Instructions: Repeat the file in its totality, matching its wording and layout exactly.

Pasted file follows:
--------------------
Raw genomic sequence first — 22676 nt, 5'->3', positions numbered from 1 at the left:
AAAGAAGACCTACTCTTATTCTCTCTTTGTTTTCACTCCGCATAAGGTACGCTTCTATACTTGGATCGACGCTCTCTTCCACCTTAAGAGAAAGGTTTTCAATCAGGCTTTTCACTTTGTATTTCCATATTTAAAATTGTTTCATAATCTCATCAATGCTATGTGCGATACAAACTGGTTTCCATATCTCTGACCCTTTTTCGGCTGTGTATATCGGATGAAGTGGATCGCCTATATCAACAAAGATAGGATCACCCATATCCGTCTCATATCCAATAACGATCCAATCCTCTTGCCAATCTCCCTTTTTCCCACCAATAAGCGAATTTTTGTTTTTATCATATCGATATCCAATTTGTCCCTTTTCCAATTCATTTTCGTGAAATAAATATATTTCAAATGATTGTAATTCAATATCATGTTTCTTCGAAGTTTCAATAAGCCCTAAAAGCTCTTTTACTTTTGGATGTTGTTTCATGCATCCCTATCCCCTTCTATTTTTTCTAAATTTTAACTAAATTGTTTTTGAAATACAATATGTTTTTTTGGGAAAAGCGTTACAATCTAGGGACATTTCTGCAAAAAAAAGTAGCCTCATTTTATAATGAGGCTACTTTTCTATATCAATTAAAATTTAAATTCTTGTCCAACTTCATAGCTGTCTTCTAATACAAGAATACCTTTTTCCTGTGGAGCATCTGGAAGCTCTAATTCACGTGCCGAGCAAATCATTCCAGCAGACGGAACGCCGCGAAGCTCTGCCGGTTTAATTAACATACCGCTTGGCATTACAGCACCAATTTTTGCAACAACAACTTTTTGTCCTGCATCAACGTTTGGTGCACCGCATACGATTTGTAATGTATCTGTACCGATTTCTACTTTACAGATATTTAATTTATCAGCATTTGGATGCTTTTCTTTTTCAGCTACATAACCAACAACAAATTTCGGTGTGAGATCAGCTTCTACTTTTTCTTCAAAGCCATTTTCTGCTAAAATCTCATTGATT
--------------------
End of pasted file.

Raw genomic sequence first — 22676 nt, 5'->3', positions numbered from 1 at the left:
AAAGAAGACCTACTCTTATTCTCTCTTTGTTTTCACTCCGCATAAGGTACGCTTCTATACTTGGATCGACGCTCTCTTCCACCTTAAGAGAAAGGTTTTCAATCAGGCTTTTCACTTTGTATTTCCATATTTAAAATTGTTTCATAATCTCATCAATGCTATGTGCGATACAAACTGGTTTCCATATCTCTGACCCTTTTTCGGCTGTGTATATCGGATGAAGTGGATCGCCTATATCAACAAAGATAGGATCACCCATATCCGTCTCATATCCAATAACGATCCAATCCTCTTGCCAATCTCCCTTTTTCCCACCAATAAGCGAATTTTTGTTTTTATCATATCGATATCCAATTTGTCCCTTTTCCAATTCATTTTCGTGAAATAAATATATTTCAAATGATTGTAATTCAATATCATGTTTCTTCGAAGTTTCAATAAGCCCTAAAAGCTCTTTTACTTTTGGATGTTGTTTCATGCATCCCTATCCCCTTCTATTTTTTCTAAATTTTAACTAAATTGTTTTTGAAATACAATATGTTTTTTTGGGAAAAGCGTTACAATCTAGGGACATTTCTGCAAAAAAAAGTAGCCTCATTTTATAATGAGGCTACTTTTCTATATCAATTAAAATTTAAATTCTTGTCCAACTTCATAGCTGTCTTCTAATACAAGAATACCTTTTTCCTGTGGAGCATCTGGAAGCTCTAATTCACGTGCCGAGCAAATCATTCCAGCAGACGGAACGCCGCGAAGCTCTGCCGGTTTAATTAACATACCGCTTGGCATTACAGCACCAATTTTTGCAACAACAACTTTTTGTCCTGCATCAACGTTTGGTGCACCGCATACGATTTGTAATGTATCTGTACCGATTTCTACTTTACAGATATTTAATTTATCAGCATTTGGATGCTTTTCTTTTTCAGCTACATAACCAACAACAAATTTCGGTGTGAGATCAGCTTCTACTTTTTCTTCAAAGCCATTTTCTGCTAAAATCTCATTGATT